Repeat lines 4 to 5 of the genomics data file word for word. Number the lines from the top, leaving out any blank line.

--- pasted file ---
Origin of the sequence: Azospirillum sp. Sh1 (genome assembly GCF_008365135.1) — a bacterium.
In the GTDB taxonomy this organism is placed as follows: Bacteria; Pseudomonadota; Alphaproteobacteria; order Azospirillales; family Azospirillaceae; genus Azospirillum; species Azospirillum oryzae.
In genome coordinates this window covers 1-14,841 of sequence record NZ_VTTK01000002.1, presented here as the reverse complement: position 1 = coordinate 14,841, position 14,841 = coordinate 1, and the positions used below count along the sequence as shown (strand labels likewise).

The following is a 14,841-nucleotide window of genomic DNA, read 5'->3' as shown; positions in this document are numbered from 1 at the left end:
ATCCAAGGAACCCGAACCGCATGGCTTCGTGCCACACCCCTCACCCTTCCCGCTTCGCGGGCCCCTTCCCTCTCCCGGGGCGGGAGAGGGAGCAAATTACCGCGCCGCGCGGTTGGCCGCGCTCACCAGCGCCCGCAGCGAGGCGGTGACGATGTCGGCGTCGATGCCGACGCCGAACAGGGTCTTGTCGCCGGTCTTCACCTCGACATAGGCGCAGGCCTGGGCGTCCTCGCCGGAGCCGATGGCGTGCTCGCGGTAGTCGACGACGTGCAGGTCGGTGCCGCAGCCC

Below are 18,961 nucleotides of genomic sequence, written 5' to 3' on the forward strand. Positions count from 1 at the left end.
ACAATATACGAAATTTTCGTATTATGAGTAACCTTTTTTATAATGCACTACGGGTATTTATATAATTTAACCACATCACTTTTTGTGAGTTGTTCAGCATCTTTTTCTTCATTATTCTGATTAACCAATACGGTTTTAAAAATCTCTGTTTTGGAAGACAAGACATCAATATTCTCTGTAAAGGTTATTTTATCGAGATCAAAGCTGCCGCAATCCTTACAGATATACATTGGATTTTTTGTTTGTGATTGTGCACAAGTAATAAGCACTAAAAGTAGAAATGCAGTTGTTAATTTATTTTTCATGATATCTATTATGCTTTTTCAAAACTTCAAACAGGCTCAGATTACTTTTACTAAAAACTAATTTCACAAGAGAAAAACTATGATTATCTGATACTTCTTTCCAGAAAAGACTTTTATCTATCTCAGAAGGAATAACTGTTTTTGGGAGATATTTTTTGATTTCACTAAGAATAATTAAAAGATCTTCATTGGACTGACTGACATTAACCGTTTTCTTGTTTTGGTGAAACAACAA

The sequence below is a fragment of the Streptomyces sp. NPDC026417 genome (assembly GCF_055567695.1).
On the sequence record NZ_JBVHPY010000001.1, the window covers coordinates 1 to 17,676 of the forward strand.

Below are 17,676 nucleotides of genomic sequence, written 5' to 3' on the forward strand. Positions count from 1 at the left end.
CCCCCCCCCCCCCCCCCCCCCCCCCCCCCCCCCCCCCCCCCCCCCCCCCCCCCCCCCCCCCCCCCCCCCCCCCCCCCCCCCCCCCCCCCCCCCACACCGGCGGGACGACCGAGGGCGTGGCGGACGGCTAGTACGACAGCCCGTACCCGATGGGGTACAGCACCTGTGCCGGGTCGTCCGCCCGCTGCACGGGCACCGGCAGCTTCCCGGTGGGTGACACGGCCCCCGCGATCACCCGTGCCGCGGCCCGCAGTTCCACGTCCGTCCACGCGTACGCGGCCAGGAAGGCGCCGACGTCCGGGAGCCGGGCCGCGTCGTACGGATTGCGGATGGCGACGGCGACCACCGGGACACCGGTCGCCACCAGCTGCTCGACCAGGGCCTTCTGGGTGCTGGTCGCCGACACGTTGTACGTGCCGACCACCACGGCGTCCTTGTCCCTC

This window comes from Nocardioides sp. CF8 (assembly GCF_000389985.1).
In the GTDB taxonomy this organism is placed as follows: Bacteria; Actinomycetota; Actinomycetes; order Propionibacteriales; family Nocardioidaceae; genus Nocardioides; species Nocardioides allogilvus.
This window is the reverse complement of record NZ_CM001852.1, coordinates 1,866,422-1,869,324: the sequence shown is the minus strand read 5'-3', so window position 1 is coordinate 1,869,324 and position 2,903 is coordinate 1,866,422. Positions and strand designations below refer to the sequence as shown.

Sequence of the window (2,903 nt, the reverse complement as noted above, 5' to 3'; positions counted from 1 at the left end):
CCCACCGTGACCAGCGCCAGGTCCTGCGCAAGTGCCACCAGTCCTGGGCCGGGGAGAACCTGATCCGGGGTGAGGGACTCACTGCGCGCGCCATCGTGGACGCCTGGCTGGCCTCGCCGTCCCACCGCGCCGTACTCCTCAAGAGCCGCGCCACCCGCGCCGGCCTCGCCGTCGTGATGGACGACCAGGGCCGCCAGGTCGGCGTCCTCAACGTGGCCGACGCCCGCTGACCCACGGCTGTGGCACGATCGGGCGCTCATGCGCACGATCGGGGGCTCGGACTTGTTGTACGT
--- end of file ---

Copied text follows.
The following is a 14,841-nucleotide window of genomic DNA, read 5'->3' as shown; positions in this document are numbered from 1 at the left end:
ATCCAAGGAACCCGAACCGCATGGCTTCGTGCCACACCCCTCACCCTTCCCGCTTCGCGGGCCCCTTCCCTCTCCCGGGGCGGGAGAGGGAGCAAATTACCGCGCCGCGCGGTTGGCCGCGCTCACCAGCGCCCGCAGCGAGGCGGTGACGATGTCGGCGTCGATGCCGACGCCGAACAGGGTCTTGTCGCCGGTCTTCACCTCGACATAGGCGCAGGCCTGGGCGTCCTCGCCGGAGCCGATGGCGTGCTCGCGGTAGTCGACGACGTGCAGGTCGGTGCCGCAGCCC